New machine learning models make AI artists even better

AI-powered machine learning models including DALL-E and Midjourney are redefining art. And new models could take these AI artists into the classroom

Video game designer Jason Allen made headlines this year with Théâtre D’opéra Spatial, his submission to the Colorado State Fair’s digital arts competition. Judges awarded him first place and $300 prize, but the artwork also received a sudden flurry of global attention when it was discovered Allen had used AI-powered image generator Midjourney to create the work of art.

Midjourney, DALL-E and DALL-E 2 have brought a wealth of weird and wonderful images to the world as users type in natural language descriptions and share the dream-like results.

DALL-E 2 uses a “diffusion model”, which attempts to take the input text in its entirety and generate an image from that. But the output becomes less accurate as that text becomes more complex; the existing model appears to struggle to understand composition of concepts, and confuses attributes and relations between different objects. 

Scientists from MIT's Computer Science and Artificial Intelligence Laboratory (CSAIL) say they looked at the problem from a different angle by adding models together so they could cooperate, which was seen to produce more creative combinations in the final images.

“DALL-E 2 is good at generating natural images but has difficulty understanding object relations sometimes,” says MIT CSAIL PhD student and co-lead author Shuang Li, “Beyond art and creativity, perhaps we could use our model for teaching. If you want to tell a child to put a cube on top of a sphere, and if we say this in language, it might be hard for them to understand. But our model can generate the image and show them.”

Machine learning models help to learn about language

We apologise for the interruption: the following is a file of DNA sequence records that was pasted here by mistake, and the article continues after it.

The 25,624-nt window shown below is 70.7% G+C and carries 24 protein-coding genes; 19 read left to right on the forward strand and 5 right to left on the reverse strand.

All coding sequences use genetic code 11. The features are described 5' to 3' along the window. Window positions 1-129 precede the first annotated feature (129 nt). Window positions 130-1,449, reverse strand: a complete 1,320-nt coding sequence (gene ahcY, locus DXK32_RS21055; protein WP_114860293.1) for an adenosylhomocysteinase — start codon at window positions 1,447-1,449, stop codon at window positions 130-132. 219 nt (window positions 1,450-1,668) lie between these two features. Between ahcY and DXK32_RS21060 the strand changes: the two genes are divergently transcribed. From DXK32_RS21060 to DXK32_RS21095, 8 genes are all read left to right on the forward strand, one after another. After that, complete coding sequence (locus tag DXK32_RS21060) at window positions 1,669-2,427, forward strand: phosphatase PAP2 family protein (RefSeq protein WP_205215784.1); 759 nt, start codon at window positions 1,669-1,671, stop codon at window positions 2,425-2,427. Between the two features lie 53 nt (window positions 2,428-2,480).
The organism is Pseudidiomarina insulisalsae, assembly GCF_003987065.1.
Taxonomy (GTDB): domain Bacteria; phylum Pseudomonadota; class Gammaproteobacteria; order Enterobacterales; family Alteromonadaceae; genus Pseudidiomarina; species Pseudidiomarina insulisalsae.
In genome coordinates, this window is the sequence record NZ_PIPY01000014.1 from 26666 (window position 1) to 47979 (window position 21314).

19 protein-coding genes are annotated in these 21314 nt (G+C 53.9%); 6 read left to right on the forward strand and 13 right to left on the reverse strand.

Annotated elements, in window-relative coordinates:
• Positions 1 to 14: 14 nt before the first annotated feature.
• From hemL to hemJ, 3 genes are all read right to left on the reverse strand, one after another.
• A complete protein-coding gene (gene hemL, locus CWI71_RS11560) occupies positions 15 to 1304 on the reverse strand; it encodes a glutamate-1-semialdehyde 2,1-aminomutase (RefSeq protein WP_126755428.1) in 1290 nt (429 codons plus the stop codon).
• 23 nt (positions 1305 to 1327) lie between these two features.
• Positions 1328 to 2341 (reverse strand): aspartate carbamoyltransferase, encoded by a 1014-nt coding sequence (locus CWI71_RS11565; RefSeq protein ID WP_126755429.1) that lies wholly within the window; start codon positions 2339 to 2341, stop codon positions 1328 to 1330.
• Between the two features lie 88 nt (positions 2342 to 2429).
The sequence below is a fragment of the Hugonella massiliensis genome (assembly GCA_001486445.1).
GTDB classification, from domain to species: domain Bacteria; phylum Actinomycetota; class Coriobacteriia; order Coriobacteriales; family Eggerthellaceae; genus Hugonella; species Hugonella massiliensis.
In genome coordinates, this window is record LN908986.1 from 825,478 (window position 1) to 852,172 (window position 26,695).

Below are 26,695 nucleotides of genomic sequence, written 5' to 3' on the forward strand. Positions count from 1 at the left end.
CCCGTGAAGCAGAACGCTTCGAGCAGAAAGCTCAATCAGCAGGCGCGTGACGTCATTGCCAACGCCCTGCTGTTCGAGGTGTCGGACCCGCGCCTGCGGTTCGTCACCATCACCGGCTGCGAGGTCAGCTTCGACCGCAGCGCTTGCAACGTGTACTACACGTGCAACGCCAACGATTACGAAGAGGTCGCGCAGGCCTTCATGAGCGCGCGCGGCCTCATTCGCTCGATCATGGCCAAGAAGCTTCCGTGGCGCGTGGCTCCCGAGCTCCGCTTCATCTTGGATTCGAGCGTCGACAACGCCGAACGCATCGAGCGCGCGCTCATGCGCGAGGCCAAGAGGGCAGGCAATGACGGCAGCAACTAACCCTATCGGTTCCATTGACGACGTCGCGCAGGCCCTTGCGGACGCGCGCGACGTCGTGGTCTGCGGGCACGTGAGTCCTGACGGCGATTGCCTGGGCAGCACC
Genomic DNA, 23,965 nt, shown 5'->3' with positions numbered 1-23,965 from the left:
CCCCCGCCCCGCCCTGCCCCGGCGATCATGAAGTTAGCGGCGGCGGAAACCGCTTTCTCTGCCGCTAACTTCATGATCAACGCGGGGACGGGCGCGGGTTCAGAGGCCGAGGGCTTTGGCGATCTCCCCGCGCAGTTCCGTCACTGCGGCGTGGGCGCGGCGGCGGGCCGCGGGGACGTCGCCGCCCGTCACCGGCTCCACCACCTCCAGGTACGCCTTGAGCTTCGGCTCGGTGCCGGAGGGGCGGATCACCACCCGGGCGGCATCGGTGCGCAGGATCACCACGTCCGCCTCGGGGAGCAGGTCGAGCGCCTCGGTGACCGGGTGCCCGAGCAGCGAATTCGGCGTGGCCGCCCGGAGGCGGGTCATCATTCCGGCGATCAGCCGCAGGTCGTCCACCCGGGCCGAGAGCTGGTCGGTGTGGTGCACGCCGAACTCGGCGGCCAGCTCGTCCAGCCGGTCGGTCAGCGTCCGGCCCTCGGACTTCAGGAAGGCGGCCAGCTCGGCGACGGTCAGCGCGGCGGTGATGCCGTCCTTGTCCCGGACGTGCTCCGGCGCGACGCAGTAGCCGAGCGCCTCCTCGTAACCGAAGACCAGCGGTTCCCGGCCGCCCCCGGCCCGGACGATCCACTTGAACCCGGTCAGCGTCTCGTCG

The team’s model – Composable Diffusion – uses diffusion and compositional operators to combine text descriptions without further training, which more accurately captures text details. One example using this model - which called for “a pink sky” and “a blue mountain on the horizon” and “cherry blossoms in front of the mountain” - produced an accurate image, while the original model returned a blue sky, but gave everything in front of the mountains a pink colour. 

Images using a new method developed by MIT researchers for the request “a train on a bridge and a river under the bridge”

“The fact that our model is composable means that you can learn different portions of the model, one at a time,” says co-lead author and MIT CSAIL PhD student Yilun Du. “You can first learn an object on top of another, then learn an object to the right of another, and then learn something left of another. Since we can compose these together, you can imagine that our system enables us to incrementally learn language, relations, or knowledge, which we think is a pretty interesting direction for future work.”

The research - supported by Raytheon BBN Technologies Corp., Mitsubishi Electric Research Laboratory, and DEVCOM Army Research Laboratory - has received the approval of DALL-E2’s co-creator Mark Chen.

“This is a nice idea that leverages the energy-based interpretation of diffusion models so that old ideas around compositionality using energy-based models can be applied,” says Chen, who is a research scientist at OpenAI, the company behind DALL-E.


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